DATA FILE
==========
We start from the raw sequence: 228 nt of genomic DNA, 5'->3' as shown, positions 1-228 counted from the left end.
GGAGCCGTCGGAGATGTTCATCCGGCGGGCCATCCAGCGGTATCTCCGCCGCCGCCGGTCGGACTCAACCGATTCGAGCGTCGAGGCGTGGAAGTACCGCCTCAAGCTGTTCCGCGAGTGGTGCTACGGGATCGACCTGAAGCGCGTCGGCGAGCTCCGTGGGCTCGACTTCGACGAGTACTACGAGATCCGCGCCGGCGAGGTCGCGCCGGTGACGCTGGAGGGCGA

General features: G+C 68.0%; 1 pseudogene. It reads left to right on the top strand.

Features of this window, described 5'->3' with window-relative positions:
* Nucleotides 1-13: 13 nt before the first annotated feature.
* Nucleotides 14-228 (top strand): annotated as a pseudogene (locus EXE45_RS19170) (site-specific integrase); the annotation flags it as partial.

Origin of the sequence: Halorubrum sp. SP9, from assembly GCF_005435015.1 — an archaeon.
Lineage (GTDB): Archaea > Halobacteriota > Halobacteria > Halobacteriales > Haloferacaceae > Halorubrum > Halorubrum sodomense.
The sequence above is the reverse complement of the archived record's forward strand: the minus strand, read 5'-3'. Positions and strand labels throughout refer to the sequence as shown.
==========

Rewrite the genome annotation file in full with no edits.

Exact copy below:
We start from the raw sequence: 228 nt of genomic DNA, 5'->3' as shown, positions 1-228 counted from the left end.
GGAGCCGTCGGAGATGTTCATCCGGCGGGCCATCCAGCGGTATCTCCGCCGCCGCCGGTCGGACTCAACCGATTCGAGCGTCGAGGCGTGGAAGTACCGCCTCAAGCTGTTCCGCGAGTGGTGCTACGGGATCGACCTGAAGCGCGTCGGCGAGCTCCGTGGGCTCGACTTCGACGAGTACTACGAGATCCGCGCCGGCGAGGTCGCGCCGGTGACGCTGGAGGGCGA

General features: G+C 68.0%; 1 pseudogene. It reads left to right on the top strand.

Features of this window, described 5'->3' with window-relative positions:
* Nucleotides 1-13: 13 nt before the first annotated feature.
* Nucleotides 14-228 (top strand): annotated as a pseudogene (locus EXE45_RS19170) (site-specific integrase); the annotation flags it as partial.

Origin of the sequence: Halorubrum sp. SP9, from assembly GCF_005435015.1 — an archaeon.
Lineage (GTDB): Archaea > Halobacteriota > Halobacteria > Halobacteriales > Haloferacaceae > Halorubrum > Halorubrum sodomense.
The sequence above is the reverse complement of the archived record's forward strand: the minus strand, read 5'-3'. Positions and strand labels throughout refer to the sequence as shown.